You are talking about turning around history. Turning around the past with something so positive at the moment and for the future. We are wrapping up here, but are you being met with open arms in that conversation?

Absolutely. The pandemic has accelerated the trend of things like food resiliency and fragile supply chain. People are coming out of the pandemic where capital was a little frozen and people did not know what to do. Now that capital is becoming more and more available and is having to be utilized because of the stimulus and injection of more cash into the economy, cash sitting on the sidelines is becoming less and less valuable by the day so people are having to invest it.

The pandemic has accelerated the food resiliency and the fragile supply chain. Share on X

They are looking for things a little outside their comfort zone because they have to. We are getting a lot more traction because people are willing to take that chance. They see the environmental realities, as well as the economic inflationary realities and they are saying, “We got to put our cash to use and this seems like a good way to do it.”

It’s Ordinarily, I’ll say, “If you found this episode to be helpful, please share it with someone,” and that continues to be the case. However, I also feel called to say that sharing this episode with someone else for them to know what Eden Green is doing and to become a little bit more aware of what hydroponics is in this context and how it is a point of resilience for all of us.

As you said, food resiliency is something that will be more on our minds going forward than it has been. Ahead of the, “What do we do?” which a lot of people are already asking but more and more will. This is a solution to that, it’s part of a solution. It’s not the only one but it’s an important part. To start with awareness is key here. Thank you so much, Eddy, for being on the show. The way that this conversation was tracked was interesting. I enjoyed it. Thank you for being here.

Adam, thanks for having me. It was a pleasure to be on.

I want to remind everyone as well as we say so long for the moment that what Eddy shared at the beginning about changing your memories. It is true, at least in my experience, that you can have a moment where you decide that is where you are at. “This is where I’m at.” It could be right this moment. For me, I woke up one morning, I put my feet on the floor, and I did not feel anxious. That might sound strange but it was my companion.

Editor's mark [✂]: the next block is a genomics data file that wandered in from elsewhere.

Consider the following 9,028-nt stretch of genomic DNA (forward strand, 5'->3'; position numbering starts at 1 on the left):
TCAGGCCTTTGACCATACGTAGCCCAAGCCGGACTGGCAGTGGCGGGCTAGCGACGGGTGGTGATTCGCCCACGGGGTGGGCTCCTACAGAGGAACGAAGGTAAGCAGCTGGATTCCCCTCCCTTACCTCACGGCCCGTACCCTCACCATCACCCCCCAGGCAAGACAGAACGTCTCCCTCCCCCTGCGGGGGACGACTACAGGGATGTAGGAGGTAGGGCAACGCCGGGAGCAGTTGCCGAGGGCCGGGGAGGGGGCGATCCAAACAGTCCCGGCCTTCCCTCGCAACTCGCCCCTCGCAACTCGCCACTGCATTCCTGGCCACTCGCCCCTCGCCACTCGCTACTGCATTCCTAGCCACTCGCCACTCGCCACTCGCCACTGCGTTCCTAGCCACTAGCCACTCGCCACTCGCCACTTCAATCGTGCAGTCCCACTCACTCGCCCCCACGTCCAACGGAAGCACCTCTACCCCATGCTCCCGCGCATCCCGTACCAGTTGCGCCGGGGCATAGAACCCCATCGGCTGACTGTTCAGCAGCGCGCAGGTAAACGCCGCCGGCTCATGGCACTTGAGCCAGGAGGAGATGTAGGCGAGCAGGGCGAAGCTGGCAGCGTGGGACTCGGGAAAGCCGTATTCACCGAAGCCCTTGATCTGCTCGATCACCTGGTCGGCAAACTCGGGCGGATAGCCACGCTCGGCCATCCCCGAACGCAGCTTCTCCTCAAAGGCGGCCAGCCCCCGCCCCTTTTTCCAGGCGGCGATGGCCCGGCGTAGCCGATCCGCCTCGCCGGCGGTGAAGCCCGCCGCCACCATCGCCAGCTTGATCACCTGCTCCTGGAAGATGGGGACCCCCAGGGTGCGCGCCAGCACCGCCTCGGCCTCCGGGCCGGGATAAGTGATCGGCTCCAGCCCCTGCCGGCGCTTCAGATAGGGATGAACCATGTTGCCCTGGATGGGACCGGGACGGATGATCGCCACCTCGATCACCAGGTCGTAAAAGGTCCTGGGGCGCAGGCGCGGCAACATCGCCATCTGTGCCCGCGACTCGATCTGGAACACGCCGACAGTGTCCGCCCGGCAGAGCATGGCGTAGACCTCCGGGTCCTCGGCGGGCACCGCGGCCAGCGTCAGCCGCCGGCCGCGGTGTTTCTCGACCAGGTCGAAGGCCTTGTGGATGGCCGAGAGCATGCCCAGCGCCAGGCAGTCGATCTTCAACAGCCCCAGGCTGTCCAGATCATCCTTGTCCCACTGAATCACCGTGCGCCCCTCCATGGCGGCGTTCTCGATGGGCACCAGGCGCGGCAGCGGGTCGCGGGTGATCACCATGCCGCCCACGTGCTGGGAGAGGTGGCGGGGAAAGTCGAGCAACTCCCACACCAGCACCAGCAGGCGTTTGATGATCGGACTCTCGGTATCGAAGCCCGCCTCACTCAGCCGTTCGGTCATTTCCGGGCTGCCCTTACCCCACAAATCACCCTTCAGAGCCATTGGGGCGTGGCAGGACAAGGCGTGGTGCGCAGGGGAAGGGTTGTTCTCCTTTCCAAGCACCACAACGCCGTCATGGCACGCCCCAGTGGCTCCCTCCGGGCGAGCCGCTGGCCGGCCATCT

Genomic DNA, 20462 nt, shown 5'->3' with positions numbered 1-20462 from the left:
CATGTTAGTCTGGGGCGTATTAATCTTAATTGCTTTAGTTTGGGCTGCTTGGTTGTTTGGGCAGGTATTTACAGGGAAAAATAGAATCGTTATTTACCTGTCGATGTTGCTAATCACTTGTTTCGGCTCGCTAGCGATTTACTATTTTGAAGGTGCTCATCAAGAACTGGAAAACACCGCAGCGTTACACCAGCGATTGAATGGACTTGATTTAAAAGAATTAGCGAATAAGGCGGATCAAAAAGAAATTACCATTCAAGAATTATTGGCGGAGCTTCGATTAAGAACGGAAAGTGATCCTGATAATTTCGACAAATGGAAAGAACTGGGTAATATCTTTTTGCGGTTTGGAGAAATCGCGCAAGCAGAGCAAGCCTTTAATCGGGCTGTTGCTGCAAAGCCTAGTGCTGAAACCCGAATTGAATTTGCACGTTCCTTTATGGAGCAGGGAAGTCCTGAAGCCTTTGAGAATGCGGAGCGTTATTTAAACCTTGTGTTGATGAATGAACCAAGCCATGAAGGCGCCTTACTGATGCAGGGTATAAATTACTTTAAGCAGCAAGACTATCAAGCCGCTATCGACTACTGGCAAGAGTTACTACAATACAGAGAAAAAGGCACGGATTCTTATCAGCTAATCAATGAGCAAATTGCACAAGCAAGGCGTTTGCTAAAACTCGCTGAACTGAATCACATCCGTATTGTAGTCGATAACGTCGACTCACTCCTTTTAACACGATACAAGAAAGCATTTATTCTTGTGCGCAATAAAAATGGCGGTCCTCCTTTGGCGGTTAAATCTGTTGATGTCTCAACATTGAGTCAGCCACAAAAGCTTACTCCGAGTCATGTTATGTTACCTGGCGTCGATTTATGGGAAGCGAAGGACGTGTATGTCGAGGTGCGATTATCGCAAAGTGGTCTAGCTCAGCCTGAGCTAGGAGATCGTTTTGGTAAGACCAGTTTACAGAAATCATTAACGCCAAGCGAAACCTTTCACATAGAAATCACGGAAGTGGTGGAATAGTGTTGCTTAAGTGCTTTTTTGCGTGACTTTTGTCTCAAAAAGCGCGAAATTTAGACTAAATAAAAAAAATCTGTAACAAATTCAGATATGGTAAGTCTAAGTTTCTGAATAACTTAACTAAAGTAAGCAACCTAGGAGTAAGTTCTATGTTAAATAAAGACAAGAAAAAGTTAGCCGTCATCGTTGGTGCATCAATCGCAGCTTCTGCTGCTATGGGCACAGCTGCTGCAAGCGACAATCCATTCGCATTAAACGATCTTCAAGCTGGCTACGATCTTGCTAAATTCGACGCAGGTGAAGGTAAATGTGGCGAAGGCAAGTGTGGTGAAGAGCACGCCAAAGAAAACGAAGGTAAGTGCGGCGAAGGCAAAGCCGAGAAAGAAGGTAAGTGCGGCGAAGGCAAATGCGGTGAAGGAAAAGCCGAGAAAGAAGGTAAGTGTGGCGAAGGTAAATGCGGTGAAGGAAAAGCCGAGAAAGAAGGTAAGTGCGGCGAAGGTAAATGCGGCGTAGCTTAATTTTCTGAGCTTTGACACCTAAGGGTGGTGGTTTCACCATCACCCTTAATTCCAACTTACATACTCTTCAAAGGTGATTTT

I was waking up feeling that day after day, I did not even remember what it felt like to not wake up that way after so long. One morning I woke up, and I decided that what I wanted was to simply love my life with all of its challenges and everything no matter what. That was a choice that I got to make that day. We get to do that at this moment. Eddy, do you love your life? I’m asking this question.

I do. I love every second of it. It is a blast.

It’s a wild ride. That is something we all agree upon. Enjoy the ride and we will see you again soon. Thanks so much.


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About Eddy Badrina

PR 306 | Fresh FoodEddy Badrina is CEO of Eden Green Technology, a vertical farming technology company dedicated to changing the way we farm our food, and feed our communities. He is also co-founder of BuzzShift, a digital strategy agency for mid-sized brands and organizations. Eddy has over thirteen years of experience in growing organizations, leading teams, and bringing brands to market. He has had mission-critical roles at the US Department of State, executive leadership at a White House Initiative, and director level positions at two successful startups.